Prodi was not hurt on Saturday when he opened a letter bomb sent to his home in the central Italian city of Bologna. But the incident raised questions about security in a city where an ultra-left urban guerrilla movement has been active in the past.

Investigators opened a probe into what they call an attempted "terrorist" attack and an attempt to overthrow democracy.

But Prodi played down the incident.

"Certainly it's not the best tidings for the next year," a smiling Prodi told journalists in Bologna. "Let's be on our guard, but above all let's not lose our calm."
 
The parcel bomb, which was planted inside a book and burst into flames when Prodi opened it, was sent less than a week after home-made bombs went off in rubbish bins in the street near his apartment, also without hurting anyone.

Prodi's police escort had been beefed up after the first bombs went off. Police suspect anarchists were behind the attacks, but local media said Prodi's escort was put under investigation after the parcel bomb got through them.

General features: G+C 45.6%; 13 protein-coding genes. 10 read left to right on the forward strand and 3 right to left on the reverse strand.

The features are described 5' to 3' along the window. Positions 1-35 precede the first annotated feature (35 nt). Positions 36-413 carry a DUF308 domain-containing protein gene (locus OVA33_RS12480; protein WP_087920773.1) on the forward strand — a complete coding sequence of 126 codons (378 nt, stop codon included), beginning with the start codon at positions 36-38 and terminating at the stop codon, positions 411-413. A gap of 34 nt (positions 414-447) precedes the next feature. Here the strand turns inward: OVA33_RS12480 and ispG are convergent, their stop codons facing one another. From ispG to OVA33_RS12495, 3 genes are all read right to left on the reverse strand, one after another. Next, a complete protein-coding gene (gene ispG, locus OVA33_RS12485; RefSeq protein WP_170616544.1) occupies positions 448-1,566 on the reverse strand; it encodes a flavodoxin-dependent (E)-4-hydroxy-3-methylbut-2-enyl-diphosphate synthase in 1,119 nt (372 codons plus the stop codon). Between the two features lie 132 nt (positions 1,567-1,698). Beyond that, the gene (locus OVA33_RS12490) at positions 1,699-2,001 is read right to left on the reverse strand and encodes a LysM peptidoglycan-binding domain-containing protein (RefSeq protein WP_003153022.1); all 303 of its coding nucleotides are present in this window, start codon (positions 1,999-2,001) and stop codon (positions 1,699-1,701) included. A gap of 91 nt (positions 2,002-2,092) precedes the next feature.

High alert

The country has been on high alert since a bomber killed 19 Italians last month in a strike against a military police headquarters in southern Iraq.
 

Berlusconi denied reports of a
possible attack on Vatican

A newspaper on Saturday quoted Italian Prime Minister Silvio Berlusconi as saying he had received "precise and verified news of a (planned) attack on Rome on Christmas Day".
 
The interview published in the right-leaning Libero daily said Berlusconi talked about "a hijacked plane above the Vatican" and "an attack from the sky".

The prime minister's office later released a statement denying he had given an interview to the journalist and had only exchanged Christmas greetings. The statement used a play on words to imply the journalist had invented the quotes.

But Libero stuck by its reporter and opposition lawmakers lambasted Berlusconi for treating the issue lightly.

"These are very delicate issues to be treated with reserve and responsibility," said Gavino Angius, the Senate leader for the opposition Democrats of the Left.

"We know there is a terrorist threat, but to talk about it like he did, saying one thing and then denying it... is sowing more fear than there already was."